Other non-artisan members of desert society recount less charitable legends about the origins of the Kel Inedan.   The great Jean Gabus was told the story that one day the Prophet Mohammed was bathing, and some children happened to see him.   One of them mocked the Prophet and that wayward youth was the ancestor of the artisans.   Another story he heard tells how the angel Gabriel asked Eve to show him her children so that they could be blessed.   Eve dutifully brought out all her offspring except one, whom she hid away from the angel’s beatific gaze.   That child was the ancestor of all artisans.   In Mauretania, Gabus was also informed that the artisans took lessons in magic from the Ehel Belhamar or ‘People of the Devil’ so that they could protect themselves from the evil influence of the metals with which they were obliged to work.

 Academics have searched for metaphorical truth in these myths and legends and some have come to the conclusion that the figure of Saint David proves the theory that the artisans are descended from Jewish jewellers from the Souss and Drâa valleys in the southern Atlas mountains or the Touat and M’zab regions north of Tamanrasset, all of which did have sizeable Jewish populations in the middle ages.    It seems almost certain that some desert clans or tribes do have Jewish origins, notably the Kel Gress and the Daoussak (‘Sons of Issac’), and it must also be remembered that the whole of North Africa has ancient roots in Jewish culture, thanks to the Phoenicians and later cultures from the Levant who colonized most of the Mediterranean littoral before and during the days of the Roman empire.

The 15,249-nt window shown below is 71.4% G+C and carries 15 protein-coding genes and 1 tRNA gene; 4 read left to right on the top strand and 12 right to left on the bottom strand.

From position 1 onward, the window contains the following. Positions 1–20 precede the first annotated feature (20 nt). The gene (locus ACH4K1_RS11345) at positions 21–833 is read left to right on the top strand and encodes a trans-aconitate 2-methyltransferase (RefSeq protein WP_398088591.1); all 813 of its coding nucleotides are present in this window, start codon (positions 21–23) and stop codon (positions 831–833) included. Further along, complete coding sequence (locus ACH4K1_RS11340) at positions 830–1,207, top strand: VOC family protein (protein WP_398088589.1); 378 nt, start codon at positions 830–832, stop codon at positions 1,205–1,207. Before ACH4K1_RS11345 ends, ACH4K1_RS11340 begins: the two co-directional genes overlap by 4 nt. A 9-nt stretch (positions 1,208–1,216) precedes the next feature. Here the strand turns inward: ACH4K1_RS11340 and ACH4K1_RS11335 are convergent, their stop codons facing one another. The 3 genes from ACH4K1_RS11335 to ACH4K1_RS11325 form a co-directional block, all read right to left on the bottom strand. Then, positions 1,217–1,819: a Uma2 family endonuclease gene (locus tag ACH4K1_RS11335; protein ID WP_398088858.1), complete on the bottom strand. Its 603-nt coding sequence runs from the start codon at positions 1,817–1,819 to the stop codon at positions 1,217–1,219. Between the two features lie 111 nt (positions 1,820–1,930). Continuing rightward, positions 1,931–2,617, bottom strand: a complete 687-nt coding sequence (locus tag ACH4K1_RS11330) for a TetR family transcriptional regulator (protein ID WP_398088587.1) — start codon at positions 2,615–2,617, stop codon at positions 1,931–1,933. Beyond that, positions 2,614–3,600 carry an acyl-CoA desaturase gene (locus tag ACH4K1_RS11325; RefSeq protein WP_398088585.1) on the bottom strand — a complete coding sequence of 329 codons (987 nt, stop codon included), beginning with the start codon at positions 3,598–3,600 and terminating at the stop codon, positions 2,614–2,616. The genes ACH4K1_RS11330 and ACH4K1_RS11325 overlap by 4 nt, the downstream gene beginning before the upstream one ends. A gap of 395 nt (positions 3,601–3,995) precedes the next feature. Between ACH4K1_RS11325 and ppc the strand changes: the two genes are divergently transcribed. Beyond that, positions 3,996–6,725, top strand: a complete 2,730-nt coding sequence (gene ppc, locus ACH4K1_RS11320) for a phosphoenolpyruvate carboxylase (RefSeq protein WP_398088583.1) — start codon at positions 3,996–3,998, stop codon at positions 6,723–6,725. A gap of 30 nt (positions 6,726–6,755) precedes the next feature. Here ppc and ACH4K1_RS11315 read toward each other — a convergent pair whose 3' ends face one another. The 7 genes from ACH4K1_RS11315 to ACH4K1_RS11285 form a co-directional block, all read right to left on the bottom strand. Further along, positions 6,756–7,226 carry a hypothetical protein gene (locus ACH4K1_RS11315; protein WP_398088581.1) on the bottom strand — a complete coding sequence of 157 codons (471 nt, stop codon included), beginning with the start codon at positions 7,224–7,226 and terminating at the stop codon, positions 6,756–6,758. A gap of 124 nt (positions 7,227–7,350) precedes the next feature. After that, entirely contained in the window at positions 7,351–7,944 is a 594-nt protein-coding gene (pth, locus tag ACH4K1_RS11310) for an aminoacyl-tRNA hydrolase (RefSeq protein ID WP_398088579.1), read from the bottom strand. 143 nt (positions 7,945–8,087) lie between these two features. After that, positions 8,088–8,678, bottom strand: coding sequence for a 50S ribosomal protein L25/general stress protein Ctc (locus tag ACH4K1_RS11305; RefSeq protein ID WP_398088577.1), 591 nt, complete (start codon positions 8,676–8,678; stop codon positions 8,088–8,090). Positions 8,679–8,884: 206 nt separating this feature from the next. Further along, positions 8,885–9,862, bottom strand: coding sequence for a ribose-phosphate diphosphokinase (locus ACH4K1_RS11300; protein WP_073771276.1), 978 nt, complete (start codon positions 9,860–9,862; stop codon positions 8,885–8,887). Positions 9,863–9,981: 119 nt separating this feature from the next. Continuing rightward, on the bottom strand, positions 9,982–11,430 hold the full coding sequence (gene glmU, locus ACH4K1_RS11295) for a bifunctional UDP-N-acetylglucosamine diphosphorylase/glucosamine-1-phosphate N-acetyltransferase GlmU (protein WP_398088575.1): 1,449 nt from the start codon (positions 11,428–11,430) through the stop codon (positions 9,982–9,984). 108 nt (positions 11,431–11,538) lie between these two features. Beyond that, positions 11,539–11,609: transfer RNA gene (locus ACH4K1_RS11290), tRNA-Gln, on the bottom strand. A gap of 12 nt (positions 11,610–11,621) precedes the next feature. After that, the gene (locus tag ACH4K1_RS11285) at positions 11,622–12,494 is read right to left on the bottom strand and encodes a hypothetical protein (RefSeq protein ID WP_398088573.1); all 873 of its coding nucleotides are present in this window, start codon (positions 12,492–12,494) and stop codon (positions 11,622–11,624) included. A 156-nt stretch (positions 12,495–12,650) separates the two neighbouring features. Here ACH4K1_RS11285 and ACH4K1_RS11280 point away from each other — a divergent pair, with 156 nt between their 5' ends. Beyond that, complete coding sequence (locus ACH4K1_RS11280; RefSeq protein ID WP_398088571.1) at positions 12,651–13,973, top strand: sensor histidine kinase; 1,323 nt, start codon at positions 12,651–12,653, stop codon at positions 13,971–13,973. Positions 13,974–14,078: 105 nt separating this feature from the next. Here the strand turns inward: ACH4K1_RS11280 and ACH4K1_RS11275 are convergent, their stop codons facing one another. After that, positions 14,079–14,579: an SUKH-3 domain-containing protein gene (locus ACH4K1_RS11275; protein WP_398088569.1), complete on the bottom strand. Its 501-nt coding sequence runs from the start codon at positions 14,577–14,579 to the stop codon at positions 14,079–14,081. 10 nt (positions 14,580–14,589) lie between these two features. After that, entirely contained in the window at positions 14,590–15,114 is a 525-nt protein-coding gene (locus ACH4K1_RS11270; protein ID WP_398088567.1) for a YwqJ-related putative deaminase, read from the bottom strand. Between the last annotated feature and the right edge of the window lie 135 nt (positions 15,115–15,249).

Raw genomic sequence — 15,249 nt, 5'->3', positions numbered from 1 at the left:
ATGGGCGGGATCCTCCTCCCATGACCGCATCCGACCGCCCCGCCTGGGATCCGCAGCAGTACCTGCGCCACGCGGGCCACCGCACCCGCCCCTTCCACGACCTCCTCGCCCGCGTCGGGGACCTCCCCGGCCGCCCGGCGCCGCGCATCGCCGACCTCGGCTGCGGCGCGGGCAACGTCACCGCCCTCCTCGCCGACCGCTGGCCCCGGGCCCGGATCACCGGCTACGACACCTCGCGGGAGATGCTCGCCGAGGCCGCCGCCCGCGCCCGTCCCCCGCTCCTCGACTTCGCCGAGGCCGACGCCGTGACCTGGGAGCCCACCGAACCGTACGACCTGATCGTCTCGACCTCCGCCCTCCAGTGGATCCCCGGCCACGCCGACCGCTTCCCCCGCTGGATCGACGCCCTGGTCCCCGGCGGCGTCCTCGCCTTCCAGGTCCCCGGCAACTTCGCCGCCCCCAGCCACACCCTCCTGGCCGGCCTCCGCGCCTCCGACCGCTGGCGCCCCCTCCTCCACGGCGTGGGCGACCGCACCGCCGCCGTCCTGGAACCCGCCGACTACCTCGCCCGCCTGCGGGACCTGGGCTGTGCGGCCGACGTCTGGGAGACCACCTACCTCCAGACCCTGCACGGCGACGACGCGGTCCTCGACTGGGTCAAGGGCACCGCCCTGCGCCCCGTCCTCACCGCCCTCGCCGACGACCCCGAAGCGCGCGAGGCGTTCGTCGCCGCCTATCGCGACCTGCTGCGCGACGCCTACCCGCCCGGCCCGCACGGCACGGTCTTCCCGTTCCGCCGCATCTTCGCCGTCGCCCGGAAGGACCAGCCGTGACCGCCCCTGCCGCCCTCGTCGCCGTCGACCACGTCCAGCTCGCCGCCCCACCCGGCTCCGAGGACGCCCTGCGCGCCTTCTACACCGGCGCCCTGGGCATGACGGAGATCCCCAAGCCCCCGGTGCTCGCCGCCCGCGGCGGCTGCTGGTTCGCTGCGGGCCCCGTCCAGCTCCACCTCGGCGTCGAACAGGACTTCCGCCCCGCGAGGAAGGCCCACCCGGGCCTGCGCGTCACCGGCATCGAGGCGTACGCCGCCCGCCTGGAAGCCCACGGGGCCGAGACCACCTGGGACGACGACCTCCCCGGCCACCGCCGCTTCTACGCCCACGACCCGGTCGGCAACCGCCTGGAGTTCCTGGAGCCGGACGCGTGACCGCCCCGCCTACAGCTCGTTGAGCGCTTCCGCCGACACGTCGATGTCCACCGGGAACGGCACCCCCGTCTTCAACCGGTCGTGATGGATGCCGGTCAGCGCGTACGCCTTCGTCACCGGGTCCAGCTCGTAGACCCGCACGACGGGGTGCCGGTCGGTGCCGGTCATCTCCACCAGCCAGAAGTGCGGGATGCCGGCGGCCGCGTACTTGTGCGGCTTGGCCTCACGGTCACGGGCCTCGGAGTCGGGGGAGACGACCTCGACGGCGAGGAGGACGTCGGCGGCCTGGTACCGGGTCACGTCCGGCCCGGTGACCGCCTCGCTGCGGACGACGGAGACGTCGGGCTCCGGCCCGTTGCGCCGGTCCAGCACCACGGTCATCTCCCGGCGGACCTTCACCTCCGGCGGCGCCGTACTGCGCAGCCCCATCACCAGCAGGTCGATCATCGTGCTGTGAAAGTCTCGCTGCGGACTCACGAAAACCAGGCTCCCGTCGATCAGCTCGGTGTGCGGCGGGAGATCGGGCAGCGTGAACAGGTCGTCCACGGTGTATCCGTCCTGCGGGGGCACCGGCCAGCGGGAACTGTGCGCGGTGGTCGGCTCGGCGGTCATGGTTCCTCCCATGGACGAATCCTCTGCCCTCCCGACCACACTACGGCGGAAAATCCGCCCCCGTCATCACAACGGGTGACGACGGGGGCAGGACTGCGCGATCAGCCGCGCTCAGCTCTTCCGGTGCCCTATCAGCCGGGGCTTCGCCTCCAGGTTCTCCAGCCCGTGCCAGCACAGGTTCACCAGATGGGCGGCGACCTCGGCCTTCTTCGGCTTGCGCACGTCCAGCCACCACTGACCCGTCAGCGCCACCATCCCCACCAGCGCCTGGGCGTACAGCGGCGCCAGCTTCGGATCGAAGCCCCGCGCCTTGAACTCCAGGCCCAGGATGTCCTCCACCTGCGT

Artisan at Assoc. Assaghan; However, the theory that all Touareg artisans are descended from Jews who came down from the north is tenuous.   What is most striking about many Inedan is their Negroid appearance, or rather, their completely distinct physiognomy, in which Negroid traces are often very clear.   A Touareg can identify an artisan merely from his facial features, even if he comes from a region thousands of miles away across the desert.   This has lead to speculation that the Inedan are descended from an ancient black race who lived in the desert before the Berber tribes of the north came south and who were subsequently subdued and forced to work for their new ‘whiter’ overlords.

At times the assertion that the craftsmen who make such beautiful and sophisticated jewellery could only be descended from Jews or maybe Arab jewellers who came to the desert from Cairo and Baghdad in the early middle ages, smacks of mild racism and a reprehensible disbelief that such artistry can have its roots in black Africa itself.   But if you consider the extremely sophisticated societies that existed in sub-Saharan West Africa, from the end of the Roman Empire right through to the 17th century, such as the Ghana, Mali and Songhai Empires, all famously rich in gold, as well as the extraordinary bronzes that were produced over 900 years ago in the Yoruban city of Ifé, in modern day Benin, using precisely the same lost wax technique that the Touareg artisans employ to make their famous crosses, then it seems perfectly possible that the source of the artisan’s craft lies to the south, rather than to the north.